If not the NDP where?

Discussion in 'The New Stadium' started by worcestersauce, Feb 10, 2011.

  1. SpurSince57

    SpurSince57 Well-Known Member

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    And how much is that going to cost? Not to mention the fact that the local services on that line aren't very good. (I'm not sure there are any on a Sunday!).
     
  2. Spur-of-the-moment

    Spur-of-the-moment Active Member

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    As danielneeds has pointed out, this thread is silly because it is premised on the idea that the NDP is not 'viable' for reasons other than finance. What reasons?

    Transport connections? Well, the first thing to say is that is not as much of a deal-maker/breaker as people seem to think. In any case, a site with better transport connections is going to cost more than the NDP, making financing even more difficult. The club are on record as having spent time and effort examining other possible sites, but none were as good as the NDP one.

    Don't be distracted by Levy's hints that we would have to move anyway if we didn't get Stratford. Again, ask yourself why. No, these hints were part of the PR offensive. Levy was spinning so much, he was dizzy. It was an effort to counter the argument that Spurs pulling the plug on Tottenham would have significant consequences for the local area. If, in his invented argument, we had to leave anyway, then that should not be a factor in the Stratford decision. All bullshit spin.

    Leaving aside the transport issue, which is a marginal distraction when looking at the bigger picture, the NDP is a good site. It's on the historical location; it will not alienate a substantial section of the support; it's owned freehold by the club; it allows for enabling development; and the bonus is we can continue to play while building the new stadium.

    How much of a problem is finance?

    We really don't know. Spurs managed to get together a financial package for the Stratford bid, though there are rumours that the OPLC were concerned about it, or at least that they found the West Ham financing lower risk. Perhaps it would be more difficult to assemble for the NDP, but maybe not that much more difficult? Who knows?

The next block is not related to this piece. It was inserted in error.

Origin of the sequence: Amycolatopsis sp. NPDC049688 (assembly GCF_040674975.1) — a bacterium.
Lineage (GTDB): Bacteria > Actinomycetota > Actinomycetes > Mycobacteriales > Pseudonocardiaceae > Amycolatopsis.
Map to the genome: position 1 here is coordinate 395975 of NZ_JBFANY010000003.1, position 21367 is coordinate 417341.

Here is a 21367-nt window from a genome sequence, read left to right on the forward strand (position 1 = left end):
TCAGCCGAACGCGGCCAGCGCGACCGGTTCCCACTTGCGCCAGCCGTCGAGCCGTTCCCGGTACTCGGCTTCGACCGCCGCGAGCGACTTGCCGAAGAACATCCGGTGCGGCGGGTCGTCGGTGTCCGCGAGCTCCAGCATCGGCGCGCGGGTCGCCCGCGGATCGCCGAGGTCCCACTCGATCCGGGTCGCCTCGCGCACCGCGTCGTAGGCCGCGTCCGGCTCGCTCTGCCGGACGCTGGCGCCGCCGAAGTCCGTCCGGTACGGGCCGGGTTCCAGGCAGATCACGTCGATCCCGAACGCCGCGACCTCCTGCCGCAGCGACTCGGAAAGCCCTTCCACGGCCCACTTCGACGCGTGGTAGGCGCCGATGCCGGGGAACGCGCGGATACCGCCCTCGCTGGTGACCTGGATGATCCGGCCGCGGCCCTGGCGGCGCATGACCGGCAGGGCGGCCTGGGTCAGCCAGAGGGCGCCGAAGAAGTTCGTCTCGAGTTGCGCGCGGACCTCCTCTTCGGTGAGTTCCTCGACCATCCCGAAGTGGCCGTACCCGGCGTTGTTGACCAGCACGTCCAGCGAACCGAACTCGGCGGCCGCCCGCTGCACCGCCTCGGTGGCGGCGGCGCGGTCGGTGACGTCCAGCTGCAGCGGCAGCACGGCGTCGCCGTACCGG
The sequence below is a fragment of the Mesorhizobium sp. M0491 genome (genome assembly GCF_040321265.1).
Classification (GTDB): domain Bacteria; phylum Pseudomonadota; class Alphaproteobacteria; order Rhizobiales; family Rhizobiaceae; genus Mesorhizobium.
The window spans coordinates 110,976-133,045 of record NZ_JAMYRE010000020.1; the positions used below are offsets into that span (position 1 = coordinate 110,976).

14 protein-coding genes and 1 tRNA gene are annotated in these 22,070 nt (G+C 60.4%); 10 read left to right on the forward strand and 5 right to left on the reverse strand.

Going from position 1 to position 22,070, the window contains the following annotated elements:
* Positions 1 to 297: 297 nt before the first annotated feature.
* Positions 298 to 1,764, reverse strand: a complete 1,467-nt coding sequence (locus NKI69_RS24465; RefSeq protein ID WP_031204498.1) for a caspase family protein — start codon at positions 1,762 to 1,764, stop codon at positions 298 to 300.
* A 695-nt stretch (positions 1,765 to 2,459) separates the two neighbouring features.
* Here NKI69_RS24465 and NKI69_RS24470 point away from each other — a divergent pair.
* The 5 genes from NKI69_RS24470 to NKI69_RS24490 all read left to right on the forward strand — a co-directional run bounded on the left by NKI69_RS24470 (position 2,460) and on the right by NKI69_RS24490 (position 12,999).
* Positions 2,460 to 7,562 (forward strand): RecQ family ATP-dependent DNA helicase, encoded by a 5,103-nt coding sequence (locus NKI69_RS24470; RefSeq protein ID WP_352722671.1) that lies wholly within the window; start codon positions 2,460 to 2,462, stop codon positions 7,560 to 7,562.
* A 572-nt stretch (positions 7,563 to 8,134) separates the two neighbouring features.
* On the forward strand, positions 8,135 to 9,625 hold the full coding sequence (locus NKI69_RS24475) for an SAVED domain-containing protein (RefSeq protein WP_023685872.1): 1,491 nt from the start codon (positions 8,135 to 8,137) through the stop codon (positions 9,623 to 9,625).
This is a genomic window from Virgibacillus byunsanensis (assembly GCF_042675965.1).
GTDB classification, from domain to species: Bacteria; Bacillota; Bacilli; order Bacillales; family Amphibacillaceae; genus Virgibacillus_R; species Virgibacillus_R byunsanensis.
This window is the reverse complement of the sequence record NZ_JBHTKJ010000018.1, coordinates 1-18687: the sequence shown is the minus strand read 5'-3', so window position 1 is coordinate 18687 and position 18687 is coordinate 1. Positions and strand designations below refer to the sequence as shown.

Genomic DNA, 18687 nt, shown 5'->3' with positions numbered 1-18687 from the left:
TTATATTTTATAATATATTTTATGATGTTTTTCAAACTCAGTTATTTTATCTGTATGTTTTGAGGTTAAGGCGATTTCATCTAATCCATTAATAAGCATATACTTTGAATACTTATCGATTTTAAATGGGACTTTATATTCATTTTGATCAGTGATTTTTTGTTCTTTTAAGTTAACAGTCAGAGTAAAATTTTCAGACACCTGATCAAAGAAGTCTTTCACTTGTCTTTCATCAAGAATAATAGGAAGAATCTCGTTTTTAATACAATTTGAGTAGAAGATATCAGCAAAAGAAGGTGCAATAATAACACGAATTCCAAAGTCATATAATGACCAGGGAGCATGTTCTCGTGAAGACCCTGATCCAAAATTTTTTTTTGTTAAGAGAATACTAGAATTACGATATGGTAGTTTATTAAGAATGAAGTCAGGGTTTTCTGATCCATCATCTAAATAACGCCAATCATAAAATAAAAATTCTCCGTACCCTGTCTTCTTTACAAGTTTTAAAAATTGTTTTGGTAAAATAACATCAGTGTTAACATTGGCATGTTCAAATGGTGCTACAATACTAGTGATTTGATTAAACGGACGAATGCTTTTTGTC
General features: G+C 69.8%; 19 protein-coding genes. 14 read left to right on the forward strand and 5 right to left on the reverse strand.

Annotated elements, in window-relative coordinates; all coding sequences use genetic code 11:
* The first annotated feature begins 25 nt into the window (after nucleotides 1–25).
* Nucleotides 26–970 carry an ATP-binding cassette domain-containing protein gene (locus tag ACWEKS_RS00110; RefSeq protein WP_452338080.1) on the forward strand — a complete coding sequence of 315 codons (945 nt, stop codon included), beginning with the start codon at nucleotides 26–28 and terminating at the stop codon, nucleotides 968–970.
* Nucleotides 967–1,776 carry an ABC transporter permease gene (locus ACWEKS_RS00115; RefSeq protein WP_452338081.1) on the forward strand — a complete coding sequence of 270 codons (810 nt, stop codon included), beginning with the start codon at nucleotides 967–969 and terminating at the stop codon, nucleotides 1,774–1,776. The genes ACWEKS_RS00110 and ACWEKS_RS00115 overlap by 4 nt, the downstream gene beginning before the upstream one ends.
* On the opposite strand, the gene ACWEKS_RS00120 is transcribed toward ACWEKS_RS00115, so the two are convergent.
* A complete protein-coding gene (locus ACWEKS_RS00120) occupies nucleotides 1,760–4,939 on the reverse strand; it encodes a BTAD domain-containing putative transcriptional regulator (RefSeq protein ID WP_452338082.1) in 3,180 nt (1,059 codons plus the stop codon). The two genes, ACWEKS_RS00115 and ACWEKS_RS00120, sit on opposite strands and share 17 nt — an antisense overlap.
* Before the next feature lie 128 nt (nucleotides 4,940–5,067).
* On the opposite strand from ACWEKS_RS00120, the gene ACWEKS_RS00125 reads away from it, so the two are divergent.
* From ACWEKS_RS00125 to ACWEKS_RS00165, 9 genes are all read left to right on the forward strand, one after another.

All the fuss about our bid will at least have drawn attention to the need for Haringey, the Mayor's Office and central government to be as accommodating as possible, though they've done little if anything wrong so far in respect of the NDP. There's talk about a renewed attempt to get public money, but that seems unlikely. Yet, since the Stratford decision, Claire Kober has said that if Spurs commit to the borough they can work together to 'lever in initial investment', public as well as private. It can't come from Haringey, but it's not impossible and, despite all that has happened, the club and Haringey have maintained a good relationship.

    It might be the case that THFC can negotiate lower S.106 costs, but they don't amount to very much in the general scheme of things.

    One question that remains with me is why not just build the stadium and forget, for now, the rest of the development except the supermarket? It's £250m (minus the profit from the supermarket), and this amount could be financed down at Stratford. When financing gets easier, then build the hotel and flats.


    Sotm
     
  3. worcestersauce

    worcestersauce "I'm no optimist I'm just a prisoner of hope

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    The NDP is dead in the water and so not going to happen, that's what Daniel Levy said, you may not believe it and I may not believe it but more importantly Haringey Council, the mayor and anyone else that matters may not believe it and it is important that they do believe it because even if it is not dead in the water but it causes financing difficulties then the club needs to make positive moves to find other suitable sites as an alternative option even if only as a bargaining tool.
    This "silly" thread is therefore for any of the Spurs community to offer up their ideas on what sites are out there and where they are, you can take it as serious as you like or as whimsically as you like but I do believe this is a discussion that will have to be had within the club and we are just pre-empting it.

    That said do you know of any alternative options.
     
  4. drthfc

    drthfc Member

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    What about the Lane? Villa, Newcastle, Man Utd all did it and Liverpool are now talking of updating Anfield?? I appreciate that there are many problems with this and we may have to play away for a season or two but a new East and West stand, improved corporate, keeps the listed buildings and we could still develop the site adjacent but now with the supermarket and even more flats?

    Perhaps expansion of the Lane was a problem for Haringey before and they wouldn't pass such plans?? Perhaps we are in a better position to negaotiate this option than before now they know the club would have moved??